The St John’s Church Vicarage was built for The London Diocesan Fund (LDF) in advance of the construction of a wider, mixed-use community development in Wembley, undertaken by Galliford Try Partnerships Ltd. This involved the provision of a new Community Hall and 20 affordable dwellings on an adjacent site.
The new Vicarage provides a new live/work dwelling for the Vicar, the Vicar’s family and parishioners. The LDF stipulated the need for a Level 6 rating under the Code for Sustainable Homes (CSH) which, being the UK’s best environment tool available to measure and ensure compliance across multiple categories for new homes, would meet with the longevity requirements of the dwelling as well as LDF’s own requirements.
Alan Wyper, Sustainability Design Manager for Galliford Try Partnerships Ltd, says:
“The St John’s Church Vicarage provides both a home and a work space that requires minimum heating, little or no dependence on fossil fuels, structural longevity and a traditional form that is pleasing to the eye.”
“The Code for Sustainable Homes is the best available environmental assessment tool for dwellings in England, Wales and Northern Ireland and is ideally suited for meeting and measuring the performance of the London Diocesan Fund Vicarage.”
“Standing alongside the 18th Century Church that it is serving, it is paramount that the Vicarage delivers minimal global and local environmental impact, whilst incurring the lowest possible running costs. It is expected that the choice and specification of robust materials and build form will enable the Vicarage to outlast typical dwellings and serve St John’s Church throughout this Century and beyond.”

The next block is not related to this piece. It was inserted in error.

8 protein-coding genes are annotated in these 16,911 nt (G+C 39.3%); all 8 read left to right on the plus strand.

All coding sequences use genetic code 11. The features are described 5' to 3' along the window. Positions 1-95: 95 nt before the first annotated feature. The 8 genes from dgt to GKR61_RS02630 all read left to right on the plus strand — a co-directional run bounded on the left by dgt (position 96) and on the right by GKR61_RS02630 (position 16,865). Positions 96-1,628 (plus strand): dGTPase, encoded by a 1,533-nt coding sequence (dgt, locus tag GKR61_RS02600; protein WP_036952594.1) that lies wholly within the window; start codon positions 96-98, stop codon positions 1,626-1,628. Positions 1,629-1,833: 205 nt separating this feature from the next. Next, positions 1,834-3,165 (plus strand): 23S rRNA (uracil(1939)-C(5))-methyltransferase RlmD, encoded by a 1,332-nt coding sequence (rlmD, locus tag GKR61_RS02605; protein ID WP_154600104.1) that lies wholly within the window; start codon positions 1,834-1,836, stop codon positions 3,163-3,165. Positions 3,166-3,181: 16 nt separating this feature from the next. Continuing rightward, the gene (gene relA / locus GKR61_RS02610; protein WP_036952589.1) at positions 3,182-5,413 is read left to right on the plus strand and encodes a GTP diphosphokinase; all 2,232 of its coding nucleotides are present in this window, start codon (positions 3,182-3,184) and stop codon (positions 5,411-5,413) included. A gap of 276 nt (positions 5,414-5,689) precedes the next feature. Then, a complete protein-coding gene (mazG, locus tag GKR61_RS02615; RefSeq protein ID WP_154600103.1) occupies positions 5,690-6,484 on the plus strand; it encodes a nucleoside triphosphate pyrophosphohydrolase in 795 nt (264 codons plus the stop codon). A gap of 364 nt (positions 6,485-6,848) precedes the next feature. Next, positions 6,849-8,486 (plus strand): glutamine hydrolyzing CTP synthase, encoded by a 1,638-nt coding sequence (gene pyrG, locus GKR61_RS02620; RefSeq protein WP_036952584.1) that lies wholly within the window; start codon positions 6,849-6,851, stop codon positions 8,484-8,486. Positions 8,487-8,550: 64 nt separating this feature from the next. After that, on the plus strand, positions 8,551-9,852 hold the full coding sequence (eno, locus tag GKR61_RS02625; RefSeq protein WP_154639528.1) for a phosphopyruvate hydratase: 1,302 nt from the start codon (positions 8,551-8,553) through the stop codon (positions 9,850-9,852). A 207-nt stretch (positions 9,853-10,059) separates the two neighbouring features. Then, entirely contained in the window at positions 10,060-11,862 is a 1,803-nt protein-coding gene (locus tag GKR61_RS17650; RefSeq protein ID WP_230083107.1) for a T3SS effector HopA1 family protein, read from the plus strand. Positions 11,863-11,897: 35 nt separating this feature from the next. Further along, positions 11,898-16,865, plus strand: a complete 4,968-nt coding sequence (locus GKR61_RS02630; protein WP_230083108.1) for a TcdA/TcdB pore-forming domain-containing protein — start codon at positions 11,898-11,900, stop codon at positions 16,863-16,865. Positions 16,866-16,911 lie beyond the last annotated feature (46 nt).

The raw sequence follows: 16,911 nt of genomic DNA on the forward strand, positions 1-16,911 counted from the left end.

The new Vicarage achieved maximum scores in all categories concerned with:
- Health & Wellbeing
The building scored just short of the maximum in the Surface Water category and Ecology (due to the storey height of dwelling) categories.
- Photovoltaics – the extensive PV array means that no additional energy from the National Grid is required to fuel the property.
- Mechanical ventilation heat recovery system – recovers more than 92% of the small amount of heat needed to heat the dwelling.
- Ground source heat pump – solar powered by the PV system.
- Rainwater harvesting system – keeps the use of potable water to a minimum – attaining less than the minimum 80 litres per person, per day requirement.
The St John’s Church Vicarage is an unusual, traditionally-built, zero-carbon dwelling. The Vicarage is the first of its building type in the UK designed to comply with Level 6 of the Code for Sustainable Homes, and demonstrates both the LDF’s and the Galliford Try Partnerships’ commitment to sustainability and the built environment.
Project team details
Client/ Funder: The London Diocesan Fund (LDF)
Main Contractor and Sustainable Designer: Galliford Try Partnerships Ltd
Architect: Calford Seaden Partnership
Structural Engineer: Walkers Associates Consulting
CSH Assessors: Ian Larnach Associates
Employer’s Agent (on behalf of LDF): Wilson Stephen Associates
Credits: A special thanks to the BRE Group.
- Property Type: Showcase
- Listing Type: Not For Sale
- Location: Wembley, United Kingdom
- Floor area (sq ft): 2,310.3 (214.6 m2)
- Other Energy Efficiency: A high thermal performance system - the dwelling has a 75% improvement in reducing unwanted drafts when compared with a standard dwelling (see Table 2).
- Solar Photovoltaic: A photovoltaic (PV) array - 8.5 kW peak - 731 sq ft (62m2) coverage (see Table 1).
- Ground and Air Source Heat Pumps: A bore hole (250m) for ground source heat pump providing heating and hot water to the dwelling.
- Other Technology: A mechanical heat recovery ventilation system that recovers more than 92% of filtered, fresh air (see Figure 1).
- Other Design Principles: Code for Sustainable Homes: Level 6 [Score: 93.38%] (Version: CSH May 2009). Passive solar gain through the large south facing aperture.
- Water Management: A rainwater harvesting system - services toilets and laundry areas.
- Other: Use of thermal massing - through construction of wet plastered walls and solid flooring. CO2 monitoring throughout the duration of the construction period.